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This article was published on November 5, 2010

Qantas Missed the Mark

Qantas Missed the Mark

Yesterday’s emergency landing of a Qantas Airline A380 Airbus in Singapore provided a perfect opportunity for the company to utilize social media to get their official message to the public quickly and effectively. Unfortunately, they did no such thing.

Passengers were quick to distribute pictures, messages, and video around the Web after the Sydney-bound plane’s engine exploded, causing the aircraft to return to Singapore.

Twitter was a-buzz with rumours of the incident yesterday, as many reported the plane had crashed on the Indonesian island of Batam. In fact, metal fragments from the engine fell onto the island, hitting houses, a car, and a classroom full of children, reports the Age. Without an official statement from Qantas, however, the Internet went into a frenzy as incorrect assumptions of a crash and photos of the damaged engine abounded.

Qantas runs an official Twitter account, @qftravelinsider, offering tips for travellers. A regularly occurring message from the account was posted again yesterday in answer to queries about the A380 incident.

Another account run by the airline, @qantasusa, offered an update early this morning (Australian EST) directing queries to their official statement.

Whilst these measures are important, and Qantas deserves props for getting the information out there, the time it took for an official statement to surface led to wild rumours running rife, and worried families getting the wrong information. We’ve seen evidence before of breaking news developing on Twitter, and it’s about time companies realized they need to use social media in an instance like this to keep their brand in-tact, and keep customers informed.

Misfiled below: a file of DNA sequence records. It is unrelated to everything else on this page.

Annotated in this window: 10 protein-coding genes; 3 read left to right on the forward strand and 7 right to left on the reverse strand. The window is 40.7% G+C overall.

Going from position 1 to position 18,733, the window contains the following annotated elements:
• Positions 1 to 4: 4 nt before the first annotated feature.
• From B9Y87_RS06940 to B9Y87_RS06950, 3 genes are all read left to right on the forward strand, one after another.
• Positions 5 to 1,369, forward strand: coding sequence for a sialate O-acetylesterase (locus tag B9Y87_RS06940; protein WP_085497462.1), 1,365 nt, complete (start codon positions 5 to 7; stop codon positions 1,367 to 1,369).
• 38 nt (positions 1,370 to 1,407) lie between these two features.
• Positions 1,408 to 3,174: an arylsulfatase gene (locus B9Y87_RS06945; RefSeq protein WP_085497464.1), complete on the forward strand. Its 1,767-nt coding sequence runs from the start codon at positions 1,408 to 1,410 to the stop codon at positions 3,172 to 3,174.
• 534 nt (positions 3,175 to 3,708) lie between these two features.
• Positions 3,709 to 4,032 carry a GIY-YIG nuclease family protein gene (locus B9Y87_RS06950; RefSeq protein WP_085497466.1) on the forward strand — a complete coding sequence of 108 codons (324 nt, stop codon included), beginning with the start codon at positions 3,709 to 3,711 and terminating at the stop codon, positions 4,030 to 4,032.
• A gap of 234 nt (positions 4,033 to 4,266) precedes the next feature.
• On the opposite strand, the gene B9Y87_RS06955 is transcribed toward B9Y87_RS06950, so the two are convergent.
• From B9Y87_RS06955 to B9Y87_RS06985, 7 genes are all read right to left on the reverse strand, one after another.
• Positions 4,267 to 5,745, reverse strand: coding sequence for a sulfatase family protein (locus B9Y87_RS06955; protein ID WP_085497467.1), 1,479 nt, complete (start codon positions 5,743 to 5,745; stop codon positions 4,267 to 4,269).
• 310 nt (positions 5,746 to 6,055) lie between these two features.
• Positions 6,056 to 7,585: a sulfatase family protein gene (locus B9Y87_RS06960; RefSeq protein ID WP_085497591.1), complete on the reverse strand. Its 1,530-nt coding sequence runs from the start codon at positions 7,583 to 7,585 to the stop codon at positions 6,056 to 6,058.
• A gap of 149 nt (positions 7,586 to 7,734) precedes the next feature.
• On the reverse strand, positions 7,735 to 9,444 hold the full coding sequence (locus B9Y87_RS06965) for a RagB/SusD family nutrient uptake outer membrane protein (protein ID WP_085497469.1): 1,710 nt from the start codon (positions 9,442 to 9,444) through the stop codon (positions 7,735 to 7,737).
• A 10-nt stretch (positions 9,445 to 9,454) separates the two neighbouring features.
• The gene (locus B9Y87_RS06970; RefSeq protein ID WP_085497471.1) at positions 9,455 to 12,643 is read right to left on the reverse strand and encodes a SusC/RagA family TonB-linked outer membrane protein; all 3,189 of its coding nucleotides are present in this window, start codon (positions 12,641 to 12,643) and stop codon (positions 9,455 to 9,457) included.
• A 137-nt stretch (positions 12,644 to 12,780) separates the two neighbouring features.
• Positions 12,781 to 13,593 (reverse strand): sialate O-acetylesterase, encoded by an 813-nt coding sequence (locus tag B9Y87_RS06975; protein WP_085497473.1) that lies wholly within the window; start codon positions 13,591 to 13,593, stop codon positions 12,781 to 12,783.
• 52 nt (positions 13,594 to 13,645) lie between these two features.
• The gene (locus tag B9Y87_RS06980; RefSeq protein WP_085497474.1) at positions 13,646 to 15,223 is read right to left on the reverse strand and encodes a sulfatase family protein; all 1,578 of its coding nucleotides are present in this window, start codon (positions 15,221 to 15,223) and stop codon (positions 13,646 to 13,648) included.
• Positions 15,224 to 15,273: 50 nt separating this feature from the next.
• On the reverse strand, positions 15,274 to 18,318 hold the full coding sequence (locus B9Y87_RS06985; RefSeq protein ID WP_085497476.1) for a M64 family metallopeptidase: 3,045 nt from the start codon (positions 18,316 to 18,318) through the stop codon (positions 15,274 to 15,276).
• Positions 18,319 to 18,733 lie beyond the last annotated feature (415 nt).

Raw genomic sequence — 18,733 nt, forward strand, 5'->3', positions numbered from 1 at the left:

Although the backlash may not extend to sales loss or a court case, this is an obvious example of a company misunderstanding how to use social media tools effectively, and the benefits they can bring. Nestle’s palm-oil disaster earlier this year is another example of customers overwhelming a company when it comes to social media, and how a slow response can be damaging for the brand. According to Tony at Igloo, Nestle even tried to remove the incriminating video posted by Greenpeace, and deleted negative comments from their Facebook page.

On the other hand, companies like Comcast and even Domino’s are making a name for themselves as companies that listen, care, and most importantly, respond. This post explains how Comcast has replied promptly to customer feedback via Twitter in the past, improving on their notably lacking customer service standard. Domino’s took a different approach, using video to apologize for an embarrassing employee stunt. Hopefully Qantas will learn from this experience and be first with the news next time an incident like this threatens their image.